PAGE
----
AUSTIN, TX -- For more than a decade, Texas has collected nearly $10 million a year in license fees from eight-liner operators. Now a growing number of city and county governments in south Texas are getting into the act, according to a recent series of stories and editorials in the Austin American-Statesman.
Eight-liners have earned nearly $600,000 this year alone for Duval County; $800,000 for the city of Gregory; about $500,000 for Zapata County; $100,000 for the city of Sinton; and $175,000 for the city of Taft, according to the paper.
County and city fees on eight-liners in these jurisdictions range from $500 to $1,000 a machine.
According to a 2003 ruling by the state Supreme Court, eight-liners are legal for amusement purposes only in the Lone Star State. But many operators illegally offer cash prizes, knowing that enforcement is spotty at best.
Eight-liners in Texas were estimated to be a $2 billion a year business in a 2004 study by the Texas Lottery Commission.
As official tolerance grows for eight-liner gambling with cash prizes, so does the apparent size of the sector itself. Eight-liner gamerooms are opening in some jurisdictions with hundreds of machines per venue and some locations are generating $300,000 per week, said the Statesman.
Occasional efforts are made in the state Legislature to legalize cash payoffs for eight-liners, or to outlaw the machines entirely. But so far, both types of measures have always been defeated.
Legalization efforts reportedly fail, at least in part, because out-of-state gambling interests mount costly lobbying campaigns, designed to persuade Austin lawmakers to oppose legalization. Keeping it unlawful to pay cash prizes for eight-liners helps reduce competition for gambling dollars in the region. Texas is adjacent to Oklahoma and Louisiana, where casino gambling is legal.
A strong religious lobby also opposes eight-liner gambling legalization.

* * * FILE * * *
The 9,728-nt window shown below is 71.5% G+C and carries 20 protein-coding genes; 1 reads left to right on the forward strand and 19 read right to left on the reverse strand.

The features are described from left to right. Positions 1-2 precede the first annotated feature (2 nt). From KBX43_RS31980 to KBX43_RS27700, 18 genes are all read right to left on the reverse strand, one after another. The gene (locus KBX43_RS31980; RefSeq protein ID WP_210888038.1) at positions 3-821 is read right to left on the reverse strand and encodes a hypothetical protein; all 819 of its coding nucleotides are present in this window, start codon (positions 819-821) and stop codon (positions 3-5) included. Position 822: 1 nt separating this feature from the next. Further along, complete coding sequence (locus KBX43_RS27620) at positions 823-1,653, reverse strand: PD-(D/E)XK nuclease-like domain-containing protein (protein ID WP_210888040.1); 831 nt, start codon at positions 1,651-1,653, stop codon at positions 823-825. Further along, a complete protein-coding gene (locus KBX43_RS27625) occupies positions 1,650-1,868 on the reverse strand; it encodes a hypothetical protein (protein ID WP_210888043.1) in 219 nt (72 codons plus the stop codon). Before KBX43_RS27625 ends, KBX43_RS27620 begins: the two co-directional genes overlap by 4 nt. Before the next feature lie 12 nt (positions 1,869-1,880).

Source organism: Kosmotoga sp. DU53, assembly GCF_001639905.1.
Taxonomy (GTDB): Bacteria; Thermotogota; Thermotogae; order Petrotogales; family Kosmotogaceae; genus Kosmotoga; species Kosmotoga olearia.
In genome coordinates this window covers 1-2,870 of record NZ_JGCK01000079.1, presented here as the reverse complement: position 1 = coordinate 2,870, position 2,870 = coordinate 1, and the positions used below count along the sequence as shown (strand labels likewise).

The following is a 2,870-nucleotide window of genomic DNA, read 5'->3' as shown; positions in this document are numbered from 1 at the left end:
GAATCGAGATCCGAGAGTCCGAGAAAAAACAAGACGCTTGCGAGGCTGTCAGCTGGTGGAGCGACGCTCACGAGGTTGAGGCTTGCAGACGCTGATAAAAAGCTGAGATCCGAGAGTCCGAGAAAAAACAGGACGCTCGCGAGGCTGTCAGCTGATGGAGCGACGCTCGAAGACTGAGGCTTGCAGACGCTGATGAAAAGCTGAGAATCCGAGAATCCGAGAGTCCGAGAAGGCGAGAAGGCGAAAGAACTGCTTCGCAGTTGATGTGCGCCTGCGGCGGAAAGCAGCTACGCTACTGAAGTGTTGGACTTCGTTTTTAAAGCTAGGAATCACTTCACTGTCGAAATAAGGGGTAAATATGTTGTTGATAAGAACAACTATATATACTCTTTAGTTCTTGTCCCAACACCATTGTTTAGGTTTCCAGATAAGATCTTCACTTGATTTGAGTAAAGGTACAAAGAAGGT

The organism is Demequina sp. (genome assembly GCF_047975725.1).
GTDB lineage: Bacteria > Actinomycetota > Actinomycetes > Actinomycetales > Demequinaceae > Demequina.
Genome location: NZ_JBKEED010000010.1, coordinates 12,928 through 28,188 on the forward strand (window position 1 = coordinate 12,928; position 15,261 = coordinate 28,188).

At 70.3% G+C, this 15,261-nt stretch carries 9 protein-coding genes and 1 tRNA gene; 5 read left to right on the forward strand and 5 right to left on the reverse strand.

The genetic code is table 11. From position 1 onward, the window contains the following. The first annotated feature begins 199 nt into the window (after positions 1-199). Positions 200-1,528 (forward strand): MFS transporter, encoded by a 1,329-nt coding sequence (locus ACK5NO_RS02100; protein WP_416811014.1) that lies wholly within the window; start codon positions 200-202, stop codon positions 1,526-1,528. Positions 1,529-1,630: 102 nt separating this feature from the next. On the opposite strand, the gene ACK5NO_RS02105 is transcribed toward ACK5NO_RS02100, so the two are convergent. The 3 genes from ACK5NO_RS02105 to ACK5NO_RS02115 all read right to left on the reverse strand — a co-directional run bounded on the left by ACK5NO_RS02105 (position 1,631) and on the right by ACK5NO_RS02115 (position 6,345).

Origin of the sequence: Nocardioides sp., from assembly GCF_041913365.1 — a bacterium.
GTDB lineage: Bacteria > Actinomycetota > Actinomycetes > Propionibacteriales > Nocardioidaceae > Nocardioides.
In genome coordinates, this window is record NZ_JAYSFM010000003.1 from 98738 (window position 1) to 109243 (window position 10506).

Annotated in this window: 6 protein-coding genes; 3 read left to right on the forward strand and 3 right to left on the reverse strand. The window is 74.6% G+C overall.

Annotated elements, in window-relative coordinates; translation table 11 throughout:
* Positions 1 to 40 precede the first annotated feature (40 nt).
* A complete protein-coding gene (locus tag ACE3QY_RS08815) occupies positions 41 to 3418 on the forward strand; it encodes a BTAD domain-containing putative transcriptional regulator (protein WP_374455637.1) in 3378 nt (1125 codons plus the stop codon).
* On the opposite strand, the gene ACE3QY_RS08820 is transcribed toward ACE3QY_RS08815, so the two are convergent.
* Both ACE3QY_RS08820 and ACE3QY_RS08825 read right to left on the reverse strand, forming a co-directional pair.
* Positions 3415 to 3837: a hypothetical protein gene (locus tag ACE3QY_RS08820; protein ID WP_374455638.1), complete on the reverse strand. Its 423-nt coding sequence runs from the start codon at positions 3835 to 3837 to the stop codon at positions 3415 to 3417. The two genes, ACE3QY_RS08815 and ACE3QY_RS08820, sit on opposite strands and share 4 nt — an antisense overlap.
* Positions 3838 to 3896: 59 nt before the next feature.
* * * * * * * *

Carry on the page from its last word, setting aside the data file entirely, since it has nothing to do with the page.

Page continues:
Efforts to outlaw eight-liners entirely fail for several reasons, it appears. The most important is money: no one appears eager to turn off the tax revenue spigot that is generating tens of millions of dollars for state and local governments.
According to the Amusement and Music Operators of Texas, as far back as 2003 the state was raking in as much as $60 million a year when sales taxes on eight-liner prizes were taken into account, in addition to per-machine license fees.
As recently as two years ago, the state government was running some $4 billion in the red, making eight-liner tax revenues especially valuable to public officials.
The Texas state government expects to see a record surplus of tax revenues this year due to skyrocketing profits in the oil and gas industries. But the notoriously boom-and-bust nature of these resource-based businesses means that state tax revenues remain unreliable and unpredictable … and that eight-liner tax revenues continue to be welcome in Austin.
Meanwhile, many rural counties and cities in Texas have a weak local tax base, prompting a growing number of lower level officials to turn a blind eye toward illegal gambling that generates local revenues.
Finally, another reason that some legislators are reluctant to change Texas gambling laws is confusion over the distinction between gambling and legitimate amusements, including such risk-reward games as redemption and merchandisers.
New regulations could increase the complexity of the law and add to confusion over its enforcement -- potentially causing harm businesses like Dave & Buster's, the national location-based entertainment chain headquartered in Dallas. Neither lawmakers nor AMOT wish to see such an outcome.
Whatever the reasons for the ongoing impasse on eight-liner gambling in Texas, "It's a safe bet that nobody at either the county or state level will be rushing to enforce the [current] law," concluded the Statesman.